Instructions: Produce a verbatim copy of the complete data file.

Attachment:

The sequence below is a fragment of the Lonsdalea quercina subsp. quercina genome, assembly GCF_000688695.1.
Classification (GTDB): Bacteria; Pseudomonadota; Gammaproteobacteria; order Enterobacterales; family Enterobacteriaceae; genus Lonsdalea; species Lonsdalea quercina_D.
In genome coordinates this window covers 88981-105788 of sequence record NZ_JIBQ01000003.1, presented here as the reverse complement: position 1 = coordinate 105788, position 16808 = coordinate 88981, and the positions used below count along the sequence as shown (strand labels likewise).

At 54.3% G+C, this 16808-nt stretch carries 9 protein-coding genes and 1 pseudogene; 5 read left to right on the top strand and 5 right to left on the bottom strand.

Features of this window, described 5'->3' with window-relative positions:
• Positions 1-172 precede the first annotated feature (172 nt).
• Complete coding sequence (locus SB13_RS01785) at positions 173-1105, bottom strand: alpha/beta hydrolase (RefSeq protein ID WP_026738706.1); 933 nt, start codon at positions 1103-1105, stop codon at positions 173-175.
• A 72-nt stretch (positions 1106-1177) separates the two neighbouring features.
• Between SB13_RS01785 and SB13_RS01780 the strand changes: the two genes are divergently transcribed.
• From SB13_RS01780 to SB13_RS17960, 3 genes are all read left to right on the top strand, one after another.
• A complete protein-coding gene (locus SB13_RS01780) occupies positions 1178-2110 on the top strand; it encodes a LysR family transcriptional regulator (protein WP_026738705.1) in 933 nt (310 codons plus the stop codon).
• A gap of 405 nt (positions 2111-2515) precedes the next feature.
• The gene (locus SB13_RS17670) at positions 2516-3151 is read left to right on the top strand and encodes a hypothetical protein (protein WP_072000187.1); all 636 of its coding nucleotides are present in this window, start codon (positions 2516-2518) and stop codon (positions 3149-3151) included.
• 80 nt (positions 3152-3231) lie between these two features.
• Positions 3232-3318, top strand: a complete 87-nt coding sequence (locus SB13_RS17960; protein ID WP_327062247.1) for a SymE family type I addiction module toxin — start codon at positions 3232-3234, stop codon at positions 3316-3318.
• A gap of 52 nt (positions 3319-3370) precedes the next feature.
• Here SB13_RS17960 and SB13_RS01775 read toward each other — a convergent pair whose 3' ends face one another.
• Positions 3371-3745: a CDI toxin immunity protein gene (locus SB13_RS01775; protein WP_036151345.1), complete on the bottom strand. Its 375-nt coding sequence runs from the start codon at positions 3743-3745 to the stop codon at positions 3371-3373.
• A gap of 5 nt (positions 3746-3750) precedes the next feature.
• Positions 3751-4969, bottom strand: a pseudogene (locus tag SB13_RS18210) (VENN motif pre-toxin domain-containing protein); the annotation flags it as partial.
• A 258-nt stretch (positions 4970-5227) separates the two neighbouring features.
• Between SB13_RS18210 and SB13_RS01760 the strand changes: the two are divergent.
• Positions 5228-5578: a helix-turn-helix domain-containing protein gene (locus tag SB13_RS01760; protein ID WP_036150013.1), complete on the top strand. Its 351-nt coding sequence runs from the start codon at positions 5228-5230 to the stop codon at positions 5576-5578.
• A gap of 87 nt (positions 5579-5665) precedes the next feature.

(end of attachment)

The sequence below is a fragment of the Lonsdalea quercina subsp. quercina genome, assembly GCF_000688695.1.
Classification (GTDB): Bacteria; Pseudomonadota; Gammaproteobacteria; order Enterobacterales; family Enterobacteriaceae; genus Lonsdalea; species Lonsdalea quercina_D.
In genome coordinates this window covers 88981-105788 of sequence record NZ_JIBQ01000003.1, presented here as the reverse complement: position 1 = coordinate 105788, position 16808 = coordinate 88981, and the positions used below count along the sequence as shown (strand labels likewise).

At 54.3% G+C, this 16808-nt stretch carries 9 protein-coding genes and 1 pseudogene; 5 read left to right on the top strand and 5 right to left on the bottom strand.

Features of this window, described 5'->3' with window-relative positions:
• Positions 1-172 precede the first annotated feature (172 nt).
• Complete coding sequence (locus SB13_RS01785) at positions 173-1105, bottom strand: alpha/beta hydrolase (RefSeq protein ID WP_026738706.1); 933 nt, start codon at positions 1103-1105, stop codon at positions 173-175.
• A 72-nt stretch (positions 1106-1177) separates the two neighbouring features.
• Between SB13_RS01785 and SB13_RS01780 the strand changes: the two genes are divergently transcribed.
• From SB13_RS01780 to SB13_RS17960, 3 genes are all read left to right on the top strand, one after another.
• A complete protein-coding gene (locus SB13_RS01780) occupies positions 1178-2110 on the top strand; it encodes a LysR family transcriptional regulator (protein WP_026738705.1) in 933 nt (310 codons plus the stop codon).
• A gap of 405 nt (positions 2111-2515) precedes the next feature.
• The gene (locus SB13_RS17670) at positions 2516-3151 is read left to right on the top strand and encodes a hypothetical protein (protein WP_072000187.1); all 636 of its coding nucleotides are present in this window, start codon (positions 2516-2518) and stop codon (positions 3149-3151) included.
• 80 nt (positions 3152-3231) lie between these two features.
• Positions 3232-3318, top strand: a complete 87-nt coding sequence (locus SB13_RS17960; protein ID WP_327062247.1) for a SymE family type I addiction module toxin — start codon at positions 3232-3234, stop codon at positions 3316-3318.
• A gap of 52 nt (positions 3319-3370) precedes the next feature.
• Here SB13_RS17960 and SB13_RS01775 read toward each other — a convergent pair whose 3' ends face one another.
• Positions 3371-3745: a CDI toxin immunity protein gene (locus SB13_RS01775; protein WP_036151345.1), complete on the bottom strand. Its 375-nt coding sequence runs from the start codon at positions 3743-3745 to the stop codon at positions 3371-3373.
• A gap of 5 nt (positions 3746-3750) precedes the next feature.
• Positions 3751-4969, bottom strand: a pseudogene (locus tag SB13_RS18210) (VENN motif pre-toxin domain-containing protein); the annotation flags it as partial.
• A 258-nt stretch (positions 4970-5227) separates the two neighbouring features.
• Between SB13_RS18210 and SB13_RS01760 the strand changes: the two are divergent.
• Positions 5228-5578: a helix-turn-helix domain-containing protein gene (locus tag SB13_RS01760; protein ID WP_036150013.1), complete on the top strand. Its 351-nt coding sequence runs from the start codon at positions 5228-5230 to the stop codon at positions 5576-5578.
• A gap of 87 nt (positions 5579-5665) precedes the next feature.